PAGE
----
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"50 Most stylish NewYorkers" look

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  • "50 Most stylish NewYorkers" look

    Hello again. Thank for your advises to change color of skin in my previous post.
    Some of them were very useful. But I've got new brainbreaker ))

    Look at these photos please

    It seems awesome softly, clever but save all textures and contrast.
    Skin is perfectly pastel pink in shadows and soft light grey in highlights.

    What do you think about retouching like that?
    And what do you think about lighting setup for shooting especially for that retouch method.


  • #2
    Re: "50 Most stylish NewYorkers" look

    Looks to me like it's shot using a large overhead scrim or diffusion panel, large as in it extends from just behind the model to 2 meters in front. There could be two heads above the panel lighting it, the one closer to the model having a modifier with more contrast, the other softer and lighting the panel more evenly.


    • #3
      Re: "50 Most stylish NewYorkers" look

      Thank Mac, I guess you are right! But would you show it on lighting diagram, please.
      I can't understand your mind completely.

      And what's about PP? Any idea?


      • #4
        Re: "50 Most stylish NewYorkers" look

        Kind of hard to show on a diagram from above as there's a lot of variable in how you set this up both horizontally & vertically. Here's a diagram showing from above -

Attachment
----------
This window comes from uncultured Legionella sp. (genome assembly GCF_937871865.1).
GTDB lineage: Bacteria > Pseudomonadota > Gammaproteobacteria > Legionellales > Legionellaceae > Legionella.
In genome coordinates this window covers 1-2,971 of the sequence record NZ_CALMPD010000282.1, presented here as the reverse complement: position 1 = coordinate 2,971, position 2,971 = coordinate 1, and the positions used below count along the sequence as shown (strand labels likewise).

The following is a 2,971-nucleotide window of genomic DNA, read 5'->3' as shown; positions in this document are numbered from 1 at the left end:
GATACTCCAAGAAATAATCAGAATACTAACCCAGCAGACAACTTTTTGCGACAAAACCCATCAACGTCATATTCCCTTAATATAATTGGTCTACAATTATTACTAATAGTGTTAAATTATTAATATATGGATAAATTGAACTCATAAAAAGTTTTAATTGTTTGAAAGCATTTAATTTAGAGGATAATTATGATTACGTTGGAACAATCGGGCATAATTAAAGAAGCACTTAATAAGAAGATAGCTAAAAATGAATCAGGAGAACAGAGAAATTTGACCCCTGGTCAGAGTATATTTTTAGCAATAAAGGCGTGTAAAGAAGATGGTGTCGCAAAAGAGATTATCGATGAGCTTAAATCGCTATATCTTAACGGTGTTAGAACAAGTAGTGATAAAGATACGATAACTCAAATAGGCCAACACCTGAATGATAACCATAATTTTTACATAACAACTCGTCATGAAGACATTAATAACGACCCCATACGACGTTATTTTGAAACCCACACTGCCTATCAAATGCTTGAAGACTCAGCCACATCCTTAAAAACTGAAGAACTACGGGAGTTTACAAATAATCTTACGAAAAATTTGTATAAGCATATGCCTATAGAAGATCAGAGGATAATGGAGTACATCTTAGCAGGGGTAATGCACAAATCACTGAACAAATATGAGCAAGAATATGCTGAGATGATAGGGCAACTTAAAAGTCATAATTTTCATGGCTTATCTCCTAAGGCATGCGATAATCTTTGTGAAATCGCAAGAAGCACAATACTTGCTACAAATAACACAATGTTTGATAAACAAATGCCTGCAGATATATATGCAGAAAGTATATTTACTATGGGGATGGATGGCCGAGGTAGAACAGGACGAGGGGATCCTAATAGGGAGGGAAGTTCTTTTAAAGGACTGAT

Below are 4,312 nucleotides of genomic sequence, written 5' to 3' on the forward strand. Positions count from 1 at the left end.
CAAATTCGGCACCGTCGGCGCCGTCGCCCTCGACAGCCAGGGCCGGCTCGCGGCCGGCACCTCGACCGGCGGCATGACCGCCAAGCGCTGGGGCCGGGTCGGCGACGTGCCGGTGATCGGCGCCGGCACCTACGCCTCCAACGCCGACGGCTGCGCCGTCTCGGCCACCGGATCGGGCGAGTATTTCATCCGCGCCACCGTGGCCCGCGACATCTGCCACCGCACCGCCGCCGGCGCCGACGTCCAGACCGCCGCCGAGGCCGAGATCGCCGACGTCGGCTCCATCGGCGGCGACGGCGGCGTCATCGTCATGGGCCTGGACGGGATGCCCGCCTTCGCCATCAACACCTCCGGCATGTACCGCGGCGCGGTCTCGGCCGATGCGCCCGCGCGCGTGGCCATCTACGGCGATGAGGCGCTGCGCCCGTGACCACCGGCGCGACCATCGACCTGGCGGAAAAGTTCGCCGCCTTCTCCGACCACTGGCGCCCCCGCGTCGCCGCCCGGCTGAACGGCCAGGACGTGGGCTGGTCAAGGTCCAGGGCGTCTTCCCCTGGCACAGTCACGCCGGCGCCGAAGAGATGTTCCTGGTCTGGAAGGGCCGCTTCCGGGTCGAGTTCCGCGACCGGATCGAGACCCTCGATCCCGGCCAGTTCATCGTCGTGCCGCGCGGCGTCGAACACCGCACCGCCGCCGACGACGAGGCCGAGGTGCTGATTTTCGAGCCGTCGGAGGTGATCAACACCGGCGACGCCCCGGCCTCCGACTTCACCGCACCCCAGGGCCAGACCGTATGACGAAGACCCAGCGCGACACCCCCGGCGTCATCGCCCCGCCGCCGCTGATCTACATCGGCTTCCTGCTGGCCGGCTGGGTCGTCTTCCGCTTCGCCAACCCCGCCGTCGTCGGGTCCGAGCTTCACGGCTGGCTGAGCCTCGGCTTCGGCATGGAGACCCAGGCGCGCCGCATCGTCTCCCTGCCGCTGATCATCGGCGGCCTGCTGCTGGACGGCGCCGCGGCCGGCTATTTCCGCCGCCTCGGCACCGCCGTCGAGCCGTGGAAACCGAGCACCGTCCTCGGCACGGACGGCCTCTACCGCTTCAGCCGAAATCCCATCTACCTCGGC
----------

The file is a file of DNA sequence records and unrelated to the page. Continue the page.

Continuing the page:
Hard to say if its only one light as I don't know what sort of studio/space they're shooting in, I suspect it's a large/high studio though considering the shoot. The reason I think its two lights is that you have a slightly stronger contrast on the models head and its pretty high above/close to the model yet there is still a good amount of fill/light for the rest of the model down to the feet. So you have one main light closest to the model that sits above the diffusion panel, possibly a magnum reflector or beauty dish, then a larger softbox with no front diffusion on it that lights the diffusion panel further in front of the model.

        For a hard example of this check out image 5/50, the reflection in the models hair says that there is a light source that extends from above/behind the model to out and almost down to the camera axis. If you look even harder you can see there is a tight shadow under the nose, yet a soft shadow on the legs. General lighting wisdom would say it is usually the other way around when just using a single smaller modifier, yet when you add a diffusion panel to the mix you can reverse this.


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